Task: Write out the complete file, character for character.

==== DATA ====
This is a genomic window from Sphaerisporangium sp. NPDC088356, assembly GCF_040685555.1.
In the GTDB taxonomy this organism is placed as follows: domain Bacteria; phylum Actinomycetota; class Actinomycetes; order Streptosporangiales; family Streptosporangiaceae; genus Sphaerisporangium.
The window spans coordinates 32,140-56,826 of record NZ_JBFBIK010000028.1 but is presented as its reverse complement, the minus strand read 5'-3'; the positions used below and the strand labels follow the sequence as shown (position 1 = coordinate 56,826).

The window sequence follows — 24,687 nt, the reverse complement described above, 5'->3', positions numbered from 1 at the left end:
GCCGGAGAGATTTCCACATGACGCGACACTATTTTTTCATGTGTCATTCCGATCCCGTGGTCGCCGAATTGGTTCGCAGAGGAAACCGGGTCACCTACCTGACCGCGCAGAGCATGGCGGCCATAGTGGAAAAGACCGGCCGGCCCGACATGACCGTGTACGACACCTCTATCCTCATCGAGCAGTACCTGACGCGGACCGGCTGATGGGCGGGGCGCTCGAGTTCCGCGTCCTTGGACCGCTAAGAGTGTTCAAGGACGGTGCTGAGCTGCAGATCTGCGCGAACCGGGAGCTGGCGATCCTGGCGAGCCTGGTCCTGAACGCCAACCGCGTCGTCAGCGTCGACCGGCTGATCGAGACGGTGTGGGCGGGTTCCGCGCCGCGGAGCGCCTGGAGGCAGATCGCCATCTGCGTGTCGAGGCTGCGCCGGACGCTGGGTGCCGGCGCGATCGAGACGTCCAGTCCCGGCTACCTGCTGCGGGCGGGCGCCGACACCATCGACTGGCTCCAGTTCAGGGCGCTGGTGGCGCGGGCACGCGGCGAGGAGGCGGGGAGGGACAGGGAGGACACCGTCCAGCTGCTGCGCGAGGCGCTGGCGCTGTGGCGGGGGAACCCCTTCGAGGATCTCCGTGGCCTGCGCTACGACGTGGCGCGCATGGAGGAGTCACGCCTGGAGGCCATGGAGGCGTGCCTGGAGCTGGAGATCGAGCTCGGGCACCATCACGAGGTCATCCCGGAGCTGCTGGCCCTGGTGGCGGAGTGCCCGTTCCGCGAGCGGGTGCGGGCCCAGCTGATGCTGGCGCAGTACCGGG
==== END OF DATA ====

This is a genomic window from Sphaerisporangium sp. NPDC088356, assembly GCF_040685555.1.
In the GTDB taxonomy this organism is placed as follows: domain Bacteria; phylum Actinomycetota; class Actinomycetes; order Streptosporangiales; family Streptosporangiaceae; genus Sphaerisporangium.
The window spans coordinates 32,140-56,826 of record NZ_JBFBIK010000028.1 but is presented as its reverse complement, the minus strand read 5'-3'; the positions used below and the strand labels follow the sequence as shown (position 1 = coordinate 56,826).

The window sequence follows — 24,687 nt, the reverse complement described above, 5'->3', positions numbered from 1 at the left end:
GCCGGAGAGATTTCCACATGACGCGACACTATTTTTTCATGTGTCATTCCGATCCCGTGGTCGCCGAATTGGTTCGCAGAGGAAACCGGGTCACCTACCTGACCGCGCAGAGCATGGCGGCCATAGTGGAAAAGACCGGCCGGCCCGACATGACCGTGTACGACACCTCTATCCTCATCGAGCAGTACCTGACGCGGACCGGCTGATGGGCGGGGCGCTCGAGTTCCGCGTCCTTGGACCGCTAAGAGTGTTCAAGGACGGTGCTGAGCTGCAGATCTGCGCGAACCGGGAGCTGGCGATCCTGGCGAGCCTGGTCCTGAACGCCAACCGCGTCGTCAGCGTCGACCGGCTGATCGAGACGGTGTGGGCGGGTTCCGCGCCGCGGAGCGCCTGGAGGCAGATCGCCATCTGCGTGTCGAGGCTGCGCCGGACGCTGGGTGCCGGCGCGATCGAGACGTCCAGTCCCGGCTACCTGCTGCGGGCGGGCGCCGACACCATCGACTGGCTCCAGTTCAGGGCGCTGGTGGCGCGGGCACGCGGCGAGGAGGCGGGGAGGGACAGGGAGGACACCGTCCAGCTGCTGCGCGAGGCGCTGGCGCTGTGGCGGGGGAACCCCTTCGAGGATCTCCGTGGCCTGCGCTACGACGTGGCGCGCATGGAGGAGTCACGCCTGGAGGCCATGGAGGCGTGCCTGGAGCTGGAGATCGAGCTCGGGCACCATCACGAGGTCATCCCGGAGCTGCTGGCCCTGGTGGCGGAGTGCCCGTTCCGCGAGCGGGTGCGGGCCCAGCTGATGCTGGCGCAGTACCGGG